post #67 of 83
Quote:
Originally Posted by CTKook View Post

Lots of fat surfers...all you have to do is go to a longboard break and see a wide spectrum of physiques, ages, etc.

Shortboarding gets a bit different. 

 
I guess ... haven't lived in California in 10 years, though, so maybe all those surfers I saw then have now hit middle age and are on longboards. :-)
post #68 of 83
Quote:
Originally Posted by segbrown View Post



I guess ... haven't lived in California in 10 years, though, so maybe all those surfers I saw then have now hit middle age and are on longboards. :-)
 

Pretty much. :)  Or they're SUP-ing   
post #69 of 83
Try skate ski. It's skill intensive alright. But an overweight middle aged skater will have a heck of problem getting up the smallest hills. So they either stay in shape or quit.

The beauty of it is, if you keep doing it, you'll never get out of shape. So, no fat xc skiers. (except people who shuffle along on classic skis, the equivelant of the longboarders I suppose)
post #70 of 83
What he said.  Is tennis an athletic sport?  If you play hit and giggle tennis, no.  If you play two hours of hard serve and volley tennis every day against a 5.0 or better NTRP opponent, yes...



Quote:
Originally Posted by tylrwnzl View Post

 The other thing to consider is that like any sport there are dedicated athletes and the casual participants. For example how many people get together and play pickup games of football or basketball or soccer or softball etc. Not all of them are athletes, yet it is an athletic activity. It takes a good deal of athleticism to ski well just as it takes a good deal of it to play pickup football well.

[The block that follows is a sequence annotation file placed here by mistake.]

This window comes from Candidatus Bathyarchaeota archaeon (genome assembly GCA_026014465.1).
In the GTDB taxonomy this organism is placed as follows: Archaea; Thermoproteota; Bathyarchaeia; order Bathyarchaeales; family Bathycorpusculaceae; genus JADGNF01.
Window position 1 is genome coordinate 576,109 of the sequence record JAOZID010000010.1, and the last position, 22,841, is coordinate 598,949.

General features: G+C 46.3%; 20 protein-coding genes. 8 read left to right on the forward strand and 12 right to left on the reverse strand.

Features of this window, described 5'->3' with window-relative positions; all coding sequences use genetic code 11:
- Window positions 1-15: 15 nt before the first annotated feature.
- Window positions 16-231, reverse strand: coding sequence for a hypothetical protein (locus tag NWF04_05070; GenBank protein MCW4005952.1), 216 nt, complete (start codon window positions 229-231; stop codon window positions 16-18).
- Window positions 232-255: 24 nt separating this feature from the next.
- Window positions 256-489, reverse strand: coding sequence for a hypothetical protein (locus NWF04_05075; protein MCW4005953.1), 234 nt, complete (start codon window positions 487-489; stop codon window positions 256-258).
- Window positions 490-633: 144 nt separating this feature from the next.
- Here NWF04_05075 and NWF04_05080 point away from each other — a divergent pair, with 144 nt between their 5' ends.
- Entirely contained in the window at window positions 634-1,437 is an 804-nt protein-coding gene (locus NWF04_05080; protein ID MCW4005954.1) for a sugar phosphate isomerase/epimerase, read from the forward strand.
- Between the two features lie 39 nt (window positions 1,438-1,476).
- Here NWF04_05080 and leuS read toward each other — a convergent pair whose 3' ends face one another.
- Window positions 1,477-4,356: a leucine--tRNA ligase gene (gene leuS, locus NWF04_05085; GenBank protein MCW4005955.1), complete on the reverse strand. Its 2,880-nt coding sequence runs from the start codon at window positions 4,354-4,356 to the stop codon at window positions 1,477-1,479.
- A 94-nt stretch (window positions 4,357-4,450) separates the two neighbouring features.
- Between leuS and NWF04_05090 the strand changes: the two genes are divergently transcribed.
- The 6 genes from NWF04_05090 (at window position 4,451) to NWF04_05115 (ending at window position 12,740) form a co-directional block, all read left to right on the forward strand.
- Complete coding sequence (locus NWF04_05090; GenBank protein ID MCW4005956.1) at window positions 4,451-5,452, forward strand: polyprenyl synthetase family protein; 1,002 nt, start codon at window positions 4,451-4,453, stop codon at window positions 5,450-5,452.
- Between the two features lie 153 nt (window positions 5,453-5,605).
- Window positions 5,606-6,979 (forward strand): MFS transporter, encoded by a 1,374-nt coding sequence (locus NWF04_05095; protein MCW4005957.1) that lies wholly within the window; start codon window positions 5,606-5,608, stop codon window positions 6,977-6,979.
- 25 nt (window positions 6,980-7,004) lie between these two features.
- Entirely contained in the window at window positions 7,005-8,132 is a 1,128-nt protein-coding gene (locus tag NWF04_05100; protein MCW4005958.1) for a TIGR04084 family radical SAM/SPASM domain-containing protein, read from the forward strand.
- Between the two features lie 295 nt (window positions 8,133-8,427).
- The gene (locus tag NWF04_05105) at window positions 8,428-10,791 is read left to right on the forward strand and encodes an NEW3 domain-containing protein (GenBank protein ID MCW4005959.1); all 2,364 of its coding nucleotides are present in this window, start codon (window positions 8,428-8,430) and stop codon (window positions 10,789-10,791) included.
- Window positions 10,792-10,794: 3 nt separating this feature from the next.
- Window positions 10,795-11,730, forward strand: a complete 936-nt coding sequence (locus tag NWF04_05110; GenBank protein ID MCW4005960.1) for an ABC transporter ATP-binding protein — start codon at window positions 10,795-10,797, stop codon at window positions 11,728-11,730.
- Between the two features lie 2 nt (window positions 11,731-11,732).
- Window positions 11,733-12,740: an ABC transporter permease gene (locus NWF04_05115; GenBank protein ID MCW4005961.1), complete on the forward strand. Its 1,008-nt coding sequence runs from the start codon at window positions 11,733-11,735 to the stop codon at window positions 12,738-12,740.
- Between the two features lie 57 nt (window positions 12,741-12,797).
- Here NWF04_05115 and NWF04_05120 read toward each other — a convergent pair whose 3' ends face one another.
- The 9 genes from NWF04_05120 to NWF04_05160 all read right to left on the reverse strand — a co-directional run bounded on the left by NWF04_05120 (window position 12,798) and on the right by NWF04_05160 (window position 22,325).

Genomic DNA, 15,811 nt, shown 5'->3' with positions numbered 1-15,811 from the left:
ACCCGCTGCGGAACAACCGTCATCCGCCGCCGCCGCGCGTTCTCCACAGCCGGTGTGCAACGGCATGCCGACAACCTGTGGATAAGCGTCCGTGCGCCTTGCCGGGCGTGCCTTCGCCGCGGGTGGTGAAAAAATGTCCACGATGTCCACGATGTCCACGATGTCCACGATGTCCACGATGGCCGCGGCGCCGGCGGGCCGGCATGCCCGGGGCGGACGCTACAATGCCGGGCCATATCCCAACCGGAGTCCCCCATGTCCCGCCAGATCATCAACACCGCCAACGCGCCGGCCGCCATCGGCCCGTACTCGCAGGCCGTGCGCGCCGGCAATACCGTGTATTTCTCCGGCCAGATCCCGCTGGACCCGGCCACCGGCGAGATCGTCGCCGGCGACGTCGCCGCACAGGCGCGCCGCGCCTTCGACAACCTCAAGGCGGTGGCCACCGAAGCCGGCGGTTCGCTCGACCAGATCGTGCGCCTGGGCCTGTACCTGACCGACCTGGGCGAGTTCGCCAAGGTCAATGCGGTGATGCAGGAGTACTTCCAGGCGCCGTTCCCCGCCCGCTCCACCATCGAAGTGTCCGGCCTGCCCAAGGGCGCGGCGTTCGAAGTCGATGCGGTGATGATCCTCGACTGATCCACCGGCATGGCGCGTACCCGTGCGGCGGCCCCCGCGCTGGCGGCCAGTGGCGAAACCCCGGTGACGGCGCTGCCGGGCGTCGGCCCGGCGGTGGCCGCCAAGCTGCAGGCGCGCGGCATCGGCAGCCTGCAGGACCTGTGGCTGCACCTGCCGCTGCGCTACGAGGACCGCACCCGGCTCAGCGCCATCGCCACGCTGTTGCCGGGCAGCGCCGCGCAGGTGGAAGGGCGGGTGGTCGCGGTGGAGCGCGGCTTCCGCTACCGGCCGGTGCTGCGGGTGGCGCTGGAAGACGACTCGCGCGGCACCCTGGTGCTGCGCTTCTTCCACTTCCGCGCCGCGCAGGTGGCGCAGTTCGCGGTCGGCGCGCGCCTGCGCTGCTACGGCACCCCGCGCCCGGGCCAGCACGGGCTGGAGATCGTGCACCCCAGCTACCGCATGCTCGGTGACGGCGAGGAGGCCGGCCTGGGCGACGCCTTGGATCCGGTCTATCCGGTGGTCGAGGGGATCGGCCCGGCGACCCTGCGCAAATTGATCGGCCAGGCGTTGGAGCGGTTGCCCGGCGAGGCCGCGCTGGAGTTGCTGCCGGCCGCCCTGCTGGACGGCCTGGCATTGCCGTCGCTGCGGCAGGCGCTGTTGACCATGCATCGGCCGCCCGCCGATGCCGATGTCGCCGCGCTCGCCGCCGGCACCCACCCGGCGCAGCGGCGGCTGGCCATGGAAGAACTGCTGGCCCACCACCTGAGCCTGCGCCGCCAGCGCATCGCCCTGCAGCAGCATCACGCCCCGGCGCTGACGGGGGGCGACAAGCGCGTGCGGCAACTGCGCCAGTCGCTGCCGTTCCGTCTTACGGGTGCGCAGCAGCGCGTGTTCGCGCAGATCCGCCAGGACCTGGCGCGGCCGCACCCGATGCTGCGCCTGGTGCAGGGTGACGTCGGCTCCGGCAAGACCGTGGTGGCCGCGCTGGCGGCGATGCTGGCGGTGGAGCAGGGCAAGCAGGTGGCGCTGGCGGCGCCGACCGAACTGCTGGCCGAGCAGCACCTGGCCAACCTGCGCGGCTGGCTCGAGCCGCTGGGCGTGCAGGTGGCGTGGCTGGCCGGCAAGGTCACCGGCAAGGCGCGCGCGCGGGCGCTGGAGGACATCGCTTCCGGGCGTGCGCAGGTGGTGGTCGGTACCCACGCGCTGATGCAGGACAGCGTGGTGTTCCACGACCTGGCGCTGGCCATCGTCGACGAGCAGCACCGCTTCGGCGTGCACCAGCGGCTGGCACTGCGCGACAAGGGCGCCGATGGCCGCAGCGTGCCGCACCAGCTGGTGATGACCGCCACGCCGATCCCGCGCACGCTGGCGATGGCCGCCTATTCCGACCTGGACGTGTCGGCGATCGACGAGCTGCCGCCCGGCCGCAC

post #71 of 83
Thread Starter 
I have to admit that I have never seen an obese x-country skier, even classic-style. Seeing obese alpine skiers is fairly common, even some good skiers. Outside of competitive venues, you really don't have to be in good shape  to partricipate succesfully or efficiently in downhill skiing. Gravity and chairlifts do the majority of the really hard work. There is no 'free lunch' in x-country skiing. 
post #72 of 83
Quote:
Originally Posted by MojoMan View Post

Was reading some boot fitting threads and came accross a response to a question that was posted.

Skiinginjackson said,

"You'd be surprised how many skiers do nothing all year and jump on the slopes and ski 10K vert the first day.  Yet they expect zero discomfort below the hips.  Skiing is an athletic sport."

I am certainly not taking exception with this view and aggree with it as a general statement -- all except the part about skiing being an athletic sport. Judging by the waist line of the average skier you see on the hill today, I would say skiing CAN be an athletic sport, but for most people, it is an outdoor winter activity and not an atheltic one.